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Anxiety related distractibility deficits: too much smartphone use is not such a smart call

Edwards, Elizabeth J., McLeod, Geoffrey, Vaughan, Robert S. ORCID: https://orcid.org/0000-0002-1573-7000 and Khan, Asaduzzaman (2023) Anxiety related distractibility deficits: too much smartphone use is not such a smart call. Behaviour & Information Technology. pp. 1-8.

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Smartphones can increase productivity and ease accessing information, however the possible negative implications for high smartphone use or problematic smartphone use (PSU) are not fully understood. The current study examined anxiety-linked memory and attention deficits to determine whether PSU moderates these relationships. Cross-sectional data from 506 young adults aged 18–29 years (68% female) were analysed in separate regression models to investigate whether PSU (Mobile Phone Problem Use scale) moderated the relationship between state and trait anxiety (State-Cognitive and Trait-Cognitive subscales of State Trait Inventory for Cognitive and Somatic Anxiety) and everyday memory and attentional failures (the False Triggering, Forgetfulness and Distractibility subscales of the Cognitive Failures Questionnaire). Our results showed that PSU moderated the combined influence of state and trait anxiety for distractibility, such that those who reported higher PSU and higher trait anxiety reported greater errors of distractibility during higher, but not lower state anxiety. However, our predictions for false triggering and forgetfulness were not supported; the only significant finding was a trend for higher trait anxiety to be related to increased failures of false triggering and forgetfulness. Real-world implications of findings are discussed.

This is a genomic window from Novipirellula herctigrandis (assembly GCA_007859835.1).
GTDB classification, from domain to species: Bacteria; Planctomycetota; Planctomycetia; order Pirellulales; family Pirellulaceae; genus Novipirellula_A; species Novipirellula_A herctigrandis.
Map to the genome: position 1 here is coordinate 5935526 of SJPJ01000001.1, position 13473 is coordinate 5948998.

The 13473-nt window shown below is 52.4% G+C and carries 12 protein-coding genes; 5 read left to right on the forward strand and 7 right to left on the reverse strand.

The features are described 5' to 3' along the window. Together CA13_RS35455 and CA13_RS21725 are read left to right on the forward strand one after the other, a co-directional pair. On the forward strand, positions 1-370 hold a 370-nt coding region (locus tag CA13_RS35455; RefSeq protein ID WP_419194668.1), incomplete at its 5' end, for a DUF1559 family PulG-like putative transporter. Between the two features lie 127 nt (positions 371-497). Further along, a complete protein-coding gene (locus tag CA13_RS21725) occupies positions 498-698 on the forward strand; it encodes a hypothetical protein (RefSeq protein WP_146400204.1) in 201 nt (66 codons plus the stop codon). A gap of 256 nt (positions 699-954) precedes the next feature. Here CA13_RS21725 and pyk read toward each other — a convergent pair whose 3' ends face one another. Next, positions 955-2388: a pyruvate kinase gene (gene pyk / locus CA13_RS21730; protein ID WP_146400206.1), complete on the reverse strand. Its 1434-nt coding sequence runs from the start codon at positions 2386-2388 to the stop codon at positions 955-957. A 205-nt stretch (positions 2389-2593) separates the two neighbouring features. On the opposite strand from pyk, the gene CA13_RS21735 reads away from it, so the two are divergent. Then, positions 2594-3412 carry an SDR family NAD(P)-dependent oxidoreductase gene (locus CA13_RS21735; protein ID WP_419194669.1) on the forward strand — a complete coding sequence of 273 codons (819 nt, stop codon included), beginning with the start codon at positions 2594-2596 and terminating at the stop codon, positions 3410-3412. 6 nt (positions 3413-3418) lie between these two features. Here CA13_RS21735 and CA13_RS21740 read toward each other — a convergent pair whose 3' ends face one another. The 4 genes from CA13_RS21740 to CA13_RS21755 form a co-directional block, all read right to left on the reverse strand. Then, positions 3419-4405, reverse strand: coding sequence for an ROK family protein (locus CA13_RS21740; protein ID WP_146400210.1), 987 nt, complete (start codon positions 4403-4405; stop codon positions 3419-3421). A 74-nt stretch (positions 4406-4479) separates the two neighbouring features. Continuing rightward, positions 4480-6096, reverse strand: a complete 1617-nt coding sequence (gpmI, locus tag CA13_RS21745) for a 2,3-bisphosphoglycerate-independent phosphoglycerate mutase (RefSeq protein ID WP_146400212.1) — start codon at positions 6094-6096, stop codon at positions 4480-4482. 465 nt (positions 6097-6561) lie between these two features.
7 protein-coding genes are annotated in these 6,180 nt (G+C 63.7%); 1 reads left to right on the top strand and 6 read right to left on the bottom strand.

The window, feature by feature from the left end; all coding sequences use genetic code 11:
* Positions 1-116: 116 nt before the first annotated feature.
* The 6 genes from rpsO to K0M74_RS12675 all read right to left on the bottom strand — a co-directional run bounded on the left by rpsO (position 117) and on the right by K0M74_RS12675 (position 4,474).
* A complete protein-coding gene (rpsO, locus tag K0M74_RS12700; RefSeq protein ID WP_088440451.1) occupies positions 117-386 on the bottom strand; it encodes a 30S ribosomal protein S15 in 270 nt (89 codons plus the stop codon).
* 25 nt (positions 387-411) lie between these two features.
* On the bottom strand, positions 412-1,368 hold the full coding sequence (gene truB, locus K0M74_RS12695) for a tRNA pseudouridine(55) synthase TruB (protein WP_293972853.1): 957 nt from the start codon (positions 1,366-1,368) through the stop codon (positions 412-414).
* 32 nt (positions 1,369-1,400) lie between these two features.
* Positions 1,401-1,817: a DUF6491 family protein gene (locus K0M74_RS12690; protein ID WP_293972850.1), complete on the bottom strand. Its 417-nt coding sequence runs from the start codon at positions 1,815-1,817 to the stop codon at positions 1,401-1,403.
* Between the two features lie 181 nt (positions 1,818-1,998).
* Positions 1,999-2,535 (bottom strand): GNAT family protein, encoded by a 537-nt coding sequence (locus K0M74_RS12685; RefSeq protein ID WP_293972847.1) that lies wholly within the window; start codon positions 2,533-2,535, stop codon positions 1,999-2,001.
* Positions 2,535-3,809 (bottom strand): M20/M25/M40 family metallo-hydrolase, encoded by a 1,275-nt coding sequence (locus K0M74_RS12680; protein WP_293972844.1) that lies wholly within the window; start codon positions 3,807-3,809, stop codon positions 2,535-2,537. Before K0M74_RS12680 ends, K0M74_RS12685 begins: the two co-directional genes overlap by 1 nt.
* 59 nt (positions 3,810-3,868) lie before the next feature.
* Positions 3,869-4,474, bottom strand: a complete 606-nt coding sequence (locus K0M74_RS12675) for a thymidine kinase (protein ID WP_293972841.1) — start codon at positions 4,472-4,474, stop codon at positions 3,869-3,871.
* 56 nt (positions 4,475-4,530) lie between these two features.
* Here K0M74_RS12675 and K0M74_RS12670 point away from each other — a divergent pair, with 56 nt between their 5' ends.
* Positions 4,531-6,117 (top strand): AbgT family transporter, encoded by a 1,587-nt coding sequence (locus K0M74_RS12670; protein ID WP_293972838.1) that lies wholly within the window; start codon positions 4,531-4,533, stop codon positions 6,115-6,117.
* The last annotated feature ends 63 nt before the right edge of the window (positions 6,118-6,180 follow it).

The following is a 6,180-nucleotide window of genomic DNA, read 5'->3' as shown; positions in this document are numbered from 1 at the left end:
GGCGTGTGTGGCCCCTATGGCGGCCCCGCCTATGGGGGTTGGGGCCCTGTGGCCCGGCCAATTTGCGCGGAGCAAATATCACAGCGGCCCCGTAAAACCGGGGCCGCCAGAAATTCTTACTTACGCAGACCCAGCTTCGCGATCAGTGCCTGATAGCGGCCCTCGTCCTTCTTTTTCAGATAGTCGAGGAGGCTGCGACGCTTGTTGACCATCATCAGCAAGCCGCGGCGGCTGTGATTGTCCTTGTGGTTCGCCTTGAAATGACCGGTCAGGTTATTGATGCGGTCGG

Item Type: Article
Status: Published
DOI: https://doi.org/10.1080/0144929X.2023.2274891
School/Department: School of Education, Language and Psychology
URI: https://ray.yorksj.ac.uk/id/eprint/9007

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